Having a baby hurts like that, but it only lasts a finite amount of time. When my daughter broke her leg and we were sitting in the emergency room and she was stoic except when she would get bumped or moved and then she would barely show the pain, but I could tell she was scared and in a panic and I had to watch and not be able to do anything for awhile except offer Reiki and try not to freak on her... that was bad, but it stopped after awhile too.

I don't really have anything, but thank you for writing it. I'm sending love. I care.

Perpetual Beginner said...

Yes, yes! I know that state. I remember that state. I can't imagine having it chronically, rather than attached to a specific time-limited condition - or rather I can imagine it, and really don't want to! That feeling of hanging onto human behavior by teeth and toenails, where one more stress - even something as innocuous as a well-intended question - is going to send me raving.

God love you, Elizabeth. I hope you can get some sleep tonight.

Raccoon said...

I can comprehend what you're talking about, but I don't think I've ever been in quite that much pain.

I think guys react differently to pain, anyway.

But I've only ever broken 2 bones (during the course of the accident), I rarely get headaches, and the aches I feel in my legs are just that -- aches, not pains.

However. When you are doing your blog, and are in pain, use your voice software if you can?

Tammy said...

Oh Elizabeth. I KNOW that feeling. They "OH MY GOD. How can you be talking to me right now and actually expect ME to answer or carry on a conversation. My bones are trying to come out of my skin, from the inside out, completely on their own. And you want me to tell you what the hell I want for dinner??" You mean that type of conversation. Where you try to focus on feeling your earlobes. I don't mean with your hands, but feel what they are feeling? You know there probably isn't any pain in that one earlobe. and Gosh dammit, if you could just focus on the one place in your body where there is no pain, maybe that would make it all take notice of what "no pain" feels like and follow suit.

In other words. I DO know what you are talking about. I get pissed because my husband is SNORING, and I'm in pain. OMG...how can he be snoring when he surely must be able to HEAR my bones screaming too. And who could sleep through screaming bones??
I've dropped a pain pill in a cup of several day old soda before. I drank it anyways just to get that dang pill, with the prayer the pill would kick in SOON and no bugs had settled in the several day open cup. Disgusting, no? Hell, I even wondered if I grabbed and broke a finger, if the pain from that broken bone would be able to take the rest of the pain pulsing through my body and focus it in just one place. Thank goodness I didn't try it, or I would have still been in pain, AND would have to deal with a broken finger. Brilliant idea wasn't it?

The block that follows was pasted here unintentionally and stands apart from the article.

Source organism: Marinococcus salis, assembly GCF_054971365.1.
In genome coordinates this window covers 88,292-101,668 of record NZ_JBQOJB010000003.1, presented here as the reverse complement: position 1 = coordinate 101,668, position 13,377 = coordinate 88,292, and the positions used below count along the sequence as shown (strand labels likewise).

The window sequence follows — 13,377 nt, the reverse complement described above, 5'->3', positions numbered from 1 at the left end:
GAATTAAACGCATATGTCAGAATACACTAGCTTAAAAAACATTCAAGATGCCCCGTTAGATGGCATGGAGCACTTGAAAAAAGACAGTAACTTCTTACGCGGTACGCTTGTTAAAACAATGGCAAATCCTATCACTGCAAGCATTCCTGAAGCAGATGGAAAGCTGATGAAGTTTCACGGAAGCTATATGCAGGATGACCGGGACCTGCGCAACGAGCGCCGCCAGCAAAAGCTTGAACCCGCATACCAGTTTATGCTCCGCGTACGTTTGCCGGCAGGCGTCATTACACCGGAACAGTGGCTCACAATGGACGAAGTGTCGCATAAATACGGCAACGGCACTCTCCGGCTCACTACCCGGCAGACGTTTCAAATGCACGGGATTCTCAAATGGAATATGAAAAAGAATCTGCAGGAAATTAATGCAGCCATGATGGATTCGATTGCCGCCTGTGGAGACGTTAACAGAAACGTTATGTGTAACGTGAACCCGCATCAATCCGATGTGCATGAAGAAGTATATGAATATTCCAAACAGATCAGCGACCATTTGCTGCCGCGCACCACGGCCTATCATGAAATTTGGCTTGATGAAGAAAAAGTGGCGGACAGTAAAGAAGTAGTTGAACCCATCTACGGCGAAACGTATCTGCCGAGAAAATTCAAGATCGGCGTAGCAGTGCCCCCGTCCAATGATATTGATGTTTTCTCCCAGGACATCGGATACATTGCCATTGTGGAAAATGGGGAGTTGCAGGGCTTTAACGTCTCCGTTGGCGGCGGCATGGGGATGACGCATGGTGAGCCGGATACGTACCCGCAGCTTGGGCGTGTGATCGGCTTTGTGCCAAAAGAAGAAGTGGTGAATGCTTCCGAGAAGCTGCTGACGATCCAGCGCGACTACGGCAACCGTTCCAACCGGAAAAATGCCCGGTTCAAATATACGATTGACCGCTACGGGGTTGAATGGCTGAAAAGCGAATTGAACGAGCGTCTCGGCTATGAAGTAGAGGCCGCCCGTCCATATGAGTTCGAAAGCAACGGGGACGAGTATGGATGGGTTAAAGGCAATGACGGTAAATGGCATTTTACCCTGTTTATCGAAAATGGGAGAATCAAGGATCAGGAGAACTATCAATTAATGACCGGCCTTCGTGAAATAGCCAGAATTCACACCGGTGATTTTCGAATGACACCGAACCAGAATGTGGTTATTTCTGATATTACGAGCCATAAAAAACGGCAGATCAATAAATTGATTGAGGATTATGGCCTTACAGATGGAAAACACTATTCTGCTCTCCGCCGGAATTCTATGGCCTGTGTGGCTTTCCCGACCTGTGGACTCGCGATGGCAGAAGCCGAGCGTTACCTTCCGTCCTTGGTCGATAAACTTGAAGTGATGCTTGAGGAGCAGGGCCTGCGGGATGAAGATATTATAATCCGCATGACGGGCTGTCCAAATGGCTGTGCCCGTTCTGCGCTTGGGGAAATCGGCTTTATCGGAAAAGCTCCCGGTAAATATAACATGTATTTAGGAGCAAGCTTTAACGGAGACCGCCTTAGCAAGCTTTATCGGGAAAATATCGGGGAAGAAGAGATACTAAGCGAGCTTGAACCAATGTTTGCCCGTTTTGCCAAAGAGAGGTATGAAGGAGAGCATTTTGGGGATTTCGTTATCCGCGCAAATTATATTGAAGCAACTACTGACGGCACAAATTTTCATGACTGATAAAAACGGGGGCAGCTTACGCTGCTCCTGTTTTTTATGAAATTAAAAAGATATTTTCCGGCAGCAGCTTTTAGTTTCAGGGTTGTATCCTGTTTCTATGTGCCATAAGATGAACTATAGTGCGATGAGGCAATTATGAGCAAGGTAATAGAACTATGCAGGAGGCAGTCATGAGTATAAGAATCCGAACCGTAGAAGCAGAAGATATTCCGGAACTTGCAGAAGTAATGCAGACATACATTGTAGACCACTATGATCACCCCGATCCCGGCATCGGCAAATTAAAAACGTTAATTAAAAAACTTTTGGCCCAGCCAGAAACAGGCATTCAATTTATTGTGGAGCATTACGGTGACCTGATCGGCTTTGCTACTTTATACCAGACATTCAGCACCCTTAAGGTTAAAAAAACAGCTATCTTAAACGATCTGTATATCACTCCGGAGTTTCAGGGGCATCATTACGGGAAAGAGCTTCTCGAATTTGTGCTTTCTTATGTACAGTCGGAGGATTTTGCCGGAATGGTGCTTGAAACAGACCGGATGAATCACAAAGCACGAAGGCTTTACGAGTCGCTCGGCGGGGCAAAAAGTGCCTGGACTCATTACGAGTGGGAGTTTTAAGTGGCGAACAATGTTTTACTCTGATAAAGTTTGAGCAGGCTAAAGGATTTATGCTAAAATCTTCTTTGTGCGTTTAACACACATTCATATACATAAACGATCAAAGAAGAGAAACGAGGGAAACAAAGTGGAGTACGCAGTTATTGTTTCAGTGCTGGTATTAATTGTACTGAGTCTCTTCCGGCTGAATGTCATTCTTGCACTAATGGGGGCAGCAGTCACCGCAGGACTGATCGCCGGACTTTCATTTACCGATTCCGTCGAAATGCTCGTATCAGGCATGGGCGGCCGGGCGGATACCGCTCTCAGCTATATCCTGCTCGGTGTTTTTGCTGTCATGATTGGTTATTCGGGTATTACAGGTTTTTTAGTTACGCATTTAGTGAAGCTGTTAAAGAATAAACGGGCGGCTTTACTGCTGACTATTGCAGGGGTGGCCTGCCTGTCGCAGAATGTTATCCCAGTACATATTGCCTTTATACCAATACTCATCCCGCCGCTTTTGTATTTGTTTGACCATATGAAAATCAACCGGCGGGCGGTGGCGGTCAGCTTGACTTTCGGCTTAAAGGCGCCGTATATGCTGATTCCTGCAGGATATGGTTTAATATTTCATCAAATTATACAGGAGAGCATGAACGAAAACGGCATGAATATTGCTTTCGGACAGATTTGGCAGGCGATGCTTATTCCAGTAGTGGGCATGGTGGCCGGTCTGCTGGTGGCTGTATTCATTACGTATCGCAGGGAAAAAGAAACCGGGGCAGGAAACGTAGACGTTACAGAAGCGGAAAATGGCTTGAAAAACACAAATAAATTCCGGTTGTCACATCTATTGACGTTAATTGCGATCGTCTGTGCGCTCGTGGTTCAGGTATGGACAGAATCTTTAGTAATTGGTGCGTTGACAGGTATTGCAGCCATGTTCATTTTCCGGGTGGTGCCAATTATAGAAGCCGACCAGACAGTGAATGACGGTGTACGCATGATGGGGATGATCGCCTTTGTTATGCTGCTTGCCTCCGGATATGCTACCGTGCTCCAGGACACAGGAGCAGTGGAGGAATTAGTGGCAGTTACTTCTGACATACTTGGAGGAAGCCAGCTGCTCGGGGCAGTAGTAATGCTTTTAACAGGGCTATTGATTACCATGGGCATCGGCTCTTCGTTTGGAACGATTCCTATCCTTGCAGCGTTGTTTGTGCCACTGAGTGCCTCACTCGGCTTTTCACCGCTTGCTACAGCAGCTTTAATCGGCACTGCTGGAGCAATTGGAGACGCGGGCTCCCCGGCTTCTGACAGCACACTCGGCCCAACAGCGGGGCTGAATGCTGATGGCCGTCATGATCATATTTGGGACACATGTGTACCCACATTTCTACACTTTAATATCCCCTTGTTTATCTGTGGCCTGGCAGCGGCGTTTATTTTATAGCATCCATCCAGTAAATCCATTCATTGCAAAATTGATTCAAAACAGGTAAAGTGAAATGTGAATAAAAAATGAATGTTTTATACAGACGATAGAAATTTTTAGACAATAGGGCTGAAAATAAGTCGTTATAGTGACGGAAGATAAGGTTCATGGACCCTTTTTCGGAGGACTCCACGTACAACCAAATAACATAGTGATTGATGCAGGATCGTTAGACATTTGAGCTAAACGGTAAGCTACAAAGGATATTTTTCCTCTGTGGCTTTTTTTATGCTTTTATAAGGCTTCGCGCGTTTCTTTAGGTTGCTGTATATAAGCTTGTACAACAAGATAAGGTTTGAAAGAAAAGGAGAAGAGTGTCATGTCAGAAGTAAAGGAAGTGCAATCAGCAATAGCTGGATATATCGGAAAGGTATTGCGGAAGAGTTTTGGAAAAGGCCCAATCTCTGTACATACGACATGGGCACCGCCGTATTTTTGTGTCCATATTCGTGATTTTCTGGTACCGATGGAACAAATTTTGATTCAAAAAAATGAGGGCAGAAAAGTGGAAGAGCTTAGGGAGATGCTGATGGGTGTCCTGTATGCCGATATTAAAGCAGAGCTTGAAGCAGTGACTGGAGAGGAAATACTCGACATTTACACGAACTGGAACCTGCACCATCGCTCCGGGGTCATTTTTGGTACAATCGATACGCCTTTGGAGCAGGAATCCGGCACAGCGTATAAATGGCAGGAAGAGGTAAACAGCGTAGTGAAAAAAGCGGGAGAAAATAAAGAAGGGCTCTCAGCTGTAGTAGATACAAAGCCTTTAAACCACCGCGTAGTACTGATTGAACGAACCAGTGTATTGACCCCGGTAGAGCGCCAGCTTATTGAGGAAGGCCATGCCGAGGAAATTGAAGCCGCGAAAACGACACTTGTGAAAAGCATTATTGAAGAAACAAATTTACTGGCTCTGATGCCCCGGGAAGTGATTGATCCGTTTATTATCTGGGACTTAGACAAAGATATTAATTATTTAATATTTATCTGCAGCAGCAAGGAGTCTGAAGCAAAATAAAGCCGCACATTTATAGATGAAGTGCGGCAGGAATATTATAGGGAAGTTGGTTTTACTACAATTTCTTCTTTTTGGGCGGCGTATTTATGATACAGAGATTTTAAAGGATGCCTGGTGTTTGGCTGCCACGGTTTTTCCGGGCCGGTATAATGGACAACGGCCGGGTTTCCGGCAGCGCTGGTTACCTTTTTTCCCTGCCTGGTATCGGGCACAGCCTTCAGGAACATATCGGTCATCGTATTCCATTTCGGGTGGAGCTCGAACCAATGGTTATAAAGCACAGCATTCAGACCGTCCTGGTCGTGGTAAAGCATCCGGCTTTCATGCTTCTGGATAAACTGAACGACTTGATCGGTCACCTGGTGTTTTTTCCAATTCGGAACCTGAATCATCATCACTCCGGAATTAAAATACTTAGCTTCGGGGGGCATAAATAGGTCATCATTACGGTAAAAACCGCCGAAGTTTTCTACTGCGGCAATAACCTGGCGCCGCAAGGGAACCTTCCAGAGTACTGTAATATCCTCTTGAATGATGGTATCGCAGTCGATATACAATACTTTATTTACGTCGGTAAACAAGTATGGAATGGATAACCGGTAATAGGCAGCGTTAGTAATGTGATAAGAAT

I know there is nothing I can say to help alleviate your pain. I so wish there was. I can say I know exactly the desperate "Why is the mole staring at me just to piss me off" feeling too.
Here's to strong enough meds to either alleviate the pain, or strong enough to make you pass out. Whichever comes first.
Tammy

yanub said...

I know what you are talking about. You are experiencing it more intensely and at greater duration than I have, but what you are describing, yes, that is part of it. So is the hiding of the pain.

When my cat died years ago, I asked the vet how come I didn't know he was sick until it was too late. She said that cats won't reveal their pain because the danger from other predators is too great to let weakness known. I guess we do something of the same, but not out of fear of attack. We generally fear that we will be abandoned, and so we hide our pain rather than let others know we can't keep up, can't really appreciate conversation, aren't enjoying the fun. The fear of loss and the pain itself entwine with each other, lending each other strength as they parasitically sap our bodies and psyches.

As for today's pain, I wish my arm having fallen out of place again was somehow taking some of the pain burden off you. My hands are trying to throw the thumbs in on the deal, despite my protests that their noble efforts won't make a difference.

Oh, I got another postcard from you, and it is so lovely. It is of Himeji Castle, which is indeed visually stunning. And there is a tiny stamp of you and Linda in a very cute pose. And a US postage stamp of a papaya that would have made Georgia O'Keefe envious. I think it is the most sensuous US stamp ever issued.

Victor Kellar said...

I don't think I've experienced exactly what you are going thru and as stated by others, any pain I've had was finite

But when I shattered my leg, pretty much every bone in my leg, particularly the ankle that was in so many pieces they were calling in doctors from other floors to look at the film .. that was pain. When they were manipulating the ankle and the knee for the x-ray, the techs thought I had some weird accent but it was really my jaw clenching so tight and my throat muscles contracting so much I could barely make speech

Later, when I was laying on the couch for weeks, in those minutes before the pain pills could be taken I literally lost a little vision from the pain and when Collette asked me what was I thinking I said "I'm thinking I want you to give me the fucking pill, what else would I be fucking thinking" to the only person who was trying to help me

Elizabeth, my pain passed. I knew that it would. Your outlook may be different. But I understand it, and I understand that the pain not only hurts you physically, but hurts your soul, for what it is making you become. Still, it is only the pain. It is not who you are. Linda knows it. You know it. We all know it too.

cheryl g said...

Yes, I know that place of which you speak. I was there somewhat today. I reached the point where I couldn't speak without it all becoming swear words.

That struggle to not lash out, to remain human, to not hurt those we love is so exhausting.

I hope you do get some relief and sleep tonight. Bless the poppy.

Judith said...